Scott Elarton begins comeback with two perfect innings

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36-year-old Scott Elarton, last seen in the majors four years ago with the Royals, started his comeback with the Phillies on Monday and pitched two perfect innings against the Yankees.

He got four groundouts and a flyout before punching out Eric Chavez to conclude his day.

Elarton picked an odd team with which to attempt his comeback, given that the Phillies already have a set rotation, two fine fallback starters in Joel Pineiro and Kyle Kendrick and a seemingly full bullpen, but he can hope to impress one of the other teams this spring.

Once a top prospect in the Astros chain, Elarton won 17 games as a 24-year-old in 2000, but shoulder problems rendered him ineffective after that. He has a lifetime record of 56-61 with a 5.29 ERA. His last year as a semi-effective starter came in 2005, when he went 11-9 with a 4.61 ERA for Cleveland.

Report: Athletics sign Trevor Cahill to one-year deal

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Free agent right-hander Trevor Cahill reportedly has a one-year deal in place with the Athletics, according to’s Jane Lee. The exact terms have yet to be disclosed, and as the agreement is still pending a physical, it has not been formally announced by the club.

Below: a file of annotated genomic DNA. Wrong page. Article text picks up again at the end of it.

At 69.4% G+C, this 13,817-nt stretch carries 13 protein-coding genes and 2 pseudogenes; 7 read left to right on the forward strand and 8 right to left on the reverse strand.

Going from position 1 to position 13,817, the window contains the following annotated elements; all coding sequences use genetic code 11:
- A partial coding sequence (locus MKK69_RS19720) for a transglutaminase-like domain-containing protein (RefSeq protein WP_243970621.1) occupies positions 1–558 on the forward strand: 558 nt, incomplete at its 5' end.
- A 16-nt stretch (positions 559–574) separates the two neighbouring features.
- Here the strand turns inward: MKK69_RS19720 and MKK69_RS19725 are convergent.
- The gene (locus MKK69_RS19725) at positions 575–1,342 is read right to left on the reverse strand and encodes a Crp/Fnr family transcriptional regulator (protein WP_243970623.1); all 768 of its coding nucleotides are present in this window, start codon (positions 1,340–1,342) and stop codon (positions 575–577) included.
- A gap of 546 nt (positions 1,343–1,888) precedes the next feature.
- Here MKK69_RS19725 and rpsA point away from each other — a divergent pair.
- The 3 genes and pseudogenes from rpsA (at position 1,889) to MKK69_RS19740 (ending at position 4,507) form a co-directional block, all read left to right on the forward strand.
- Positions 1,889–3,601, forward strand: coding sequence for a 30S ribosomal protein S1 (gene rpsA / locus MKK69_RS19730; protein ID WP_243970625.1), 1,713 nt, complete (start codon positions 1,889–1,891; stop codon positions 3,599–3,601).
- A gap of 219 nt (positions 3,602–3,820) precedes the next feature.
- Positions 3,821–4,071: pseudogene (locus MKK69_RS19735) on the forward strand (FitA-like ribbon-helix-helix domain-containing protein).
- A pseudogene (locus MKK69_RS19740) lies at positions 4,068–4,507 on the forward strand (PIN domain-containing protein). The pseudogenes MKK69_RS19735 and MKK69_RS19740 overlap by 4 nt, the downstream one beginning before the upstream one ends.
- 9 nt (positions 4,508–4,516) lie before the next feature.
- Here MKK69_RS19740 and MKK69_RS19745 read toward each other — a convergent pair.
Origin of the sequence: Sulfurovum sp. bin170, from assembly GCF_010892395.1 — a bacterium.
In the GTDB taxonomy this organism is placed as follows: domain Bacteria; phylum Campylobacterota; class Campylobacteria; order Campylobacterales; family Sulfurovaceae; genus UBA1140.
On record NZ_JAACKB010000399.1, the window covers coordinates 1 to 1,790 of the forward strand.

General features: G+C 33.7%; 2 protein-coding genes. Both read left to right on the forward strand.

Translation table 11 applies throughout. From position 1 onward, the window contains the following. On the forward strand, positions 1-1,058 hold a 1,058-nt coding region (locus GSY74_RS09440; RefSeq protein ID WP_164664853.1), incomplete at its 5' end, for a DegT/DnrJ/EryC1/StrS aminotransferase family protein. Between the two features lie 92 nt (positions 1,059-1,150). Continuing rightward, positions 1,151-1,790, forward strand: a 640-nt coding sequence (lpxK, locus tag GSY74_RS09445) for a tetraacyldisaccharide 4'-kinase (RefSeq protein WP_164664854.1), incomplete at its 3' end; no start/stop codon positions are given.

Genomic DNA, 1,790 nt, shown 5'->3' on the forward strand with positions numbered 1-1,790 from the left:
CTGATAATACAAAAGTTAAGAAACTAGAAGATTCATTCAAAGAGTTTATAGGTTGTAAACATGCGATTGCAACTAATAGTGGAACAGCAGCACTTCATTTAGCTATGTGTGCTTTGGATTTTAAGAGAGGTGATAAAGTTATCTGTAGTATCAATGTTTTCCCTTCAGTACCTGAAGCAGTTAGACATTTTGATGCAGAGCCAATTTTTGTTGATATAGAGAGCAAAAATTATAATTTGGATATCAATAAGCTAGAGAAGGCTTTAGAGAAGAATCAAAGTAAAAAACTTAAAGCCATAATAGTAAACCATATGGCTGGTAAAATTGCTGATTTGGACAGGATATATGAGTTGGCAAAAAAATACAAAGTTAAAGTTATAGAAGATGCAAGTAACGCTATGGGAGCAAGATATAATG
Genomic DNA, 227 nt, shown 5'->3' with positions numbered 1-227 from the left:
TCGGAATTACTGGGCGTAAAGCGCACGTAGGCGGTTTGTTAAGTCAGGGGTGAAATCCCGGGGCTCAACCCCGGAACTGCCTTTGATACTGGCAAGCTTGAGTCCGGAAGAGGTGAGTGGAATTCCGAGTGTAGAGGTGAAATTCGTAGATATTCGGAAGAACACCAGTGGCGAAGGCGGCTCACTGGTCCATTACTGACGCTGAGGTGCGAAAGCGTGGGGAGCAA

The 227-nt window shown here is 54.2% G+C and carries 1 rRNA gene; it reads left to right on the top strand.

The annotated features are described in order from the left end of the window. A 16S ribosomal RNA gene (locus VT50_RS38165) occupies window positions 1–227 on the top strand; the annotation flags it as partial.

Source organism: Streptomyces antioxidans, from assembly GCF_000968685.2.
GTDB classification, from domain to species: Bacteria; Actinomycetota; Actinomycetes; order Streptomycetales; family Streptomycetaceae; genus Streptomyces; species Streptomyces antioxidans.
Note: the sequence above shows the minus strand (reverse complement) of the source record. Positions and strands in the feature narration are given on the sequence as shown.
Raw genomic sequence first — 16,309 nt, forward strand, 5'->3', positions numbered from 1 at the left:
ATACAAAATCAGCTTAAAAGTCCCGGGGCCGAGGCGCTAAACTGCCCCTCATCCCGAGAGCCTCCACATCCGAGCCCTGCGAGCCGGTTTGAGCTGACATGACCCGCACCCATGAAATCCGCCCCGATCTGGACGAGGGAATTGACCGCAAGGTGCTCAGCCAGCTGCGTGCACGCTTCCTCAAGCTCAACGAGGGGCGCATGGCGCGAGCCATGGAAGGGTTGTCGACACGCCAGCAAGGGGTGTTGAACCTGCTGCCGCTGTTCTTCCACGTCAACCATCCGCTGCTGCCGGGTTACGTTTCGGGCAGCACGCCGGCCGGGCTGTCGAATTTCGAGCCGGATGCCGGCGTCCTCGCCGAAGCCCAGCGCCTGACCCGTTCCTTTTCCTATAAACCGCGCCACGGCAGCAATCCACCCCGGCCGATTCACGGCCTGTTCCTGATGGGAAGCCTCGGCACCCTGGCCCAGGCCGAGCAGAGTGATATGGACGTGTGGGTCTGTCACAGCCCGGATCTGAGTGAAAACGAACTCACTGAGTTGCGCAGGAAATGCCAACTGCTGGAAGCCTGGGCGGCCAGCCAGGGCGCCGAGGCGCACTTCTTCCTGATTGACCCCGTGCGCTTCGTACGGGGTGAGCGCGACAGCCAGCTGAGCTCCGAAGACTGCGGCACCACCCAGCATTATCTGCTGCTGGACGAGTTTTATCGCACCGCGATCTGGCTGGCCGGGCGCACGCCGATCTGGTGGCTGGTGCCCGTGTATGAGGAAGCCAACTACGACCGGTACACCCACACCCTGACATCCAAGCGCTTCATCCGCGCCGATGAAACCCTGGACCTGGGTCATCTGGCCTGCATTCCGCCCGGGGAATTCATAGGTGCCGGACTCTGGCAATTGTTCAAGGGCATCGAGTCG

Cahill, 30, is coming off of a decent, albeit underwhelming year with the Padres and Royals. He kicked off the 2017 season with a 4-3 record in 11 starts for the Padres, then split his time between the rotation and bullpen after a midseason trade to the Royals. By the end of the year, the righty led the league with 16 wild pitches and had racked up a 4.93 ERA, 4.8 BB/9 and 9.3 SO/9 in 84 innings for the two teams.

The A’s found themselves in desperate need of rotation depth this week after Jharel Cotton announced he’d miss the 2018 season to undergo Tommy John surgery. Right now, the team is considering some combination of Andrew Triggs, Daniel Gossett, Daniel Mengden and Paul Blackburn for the back end of the rotation — a mix that seems unlikely to change in the last two weeks before Opening Day, as Lee points out that Cahill won’t be ready to shoulder a full workload by then. Instead, he’s expected to begin the year in the bullpen and work his way up to a starting role, where the A’s hope he’ll replicate the All-Star numbers he produced with them back in 2010.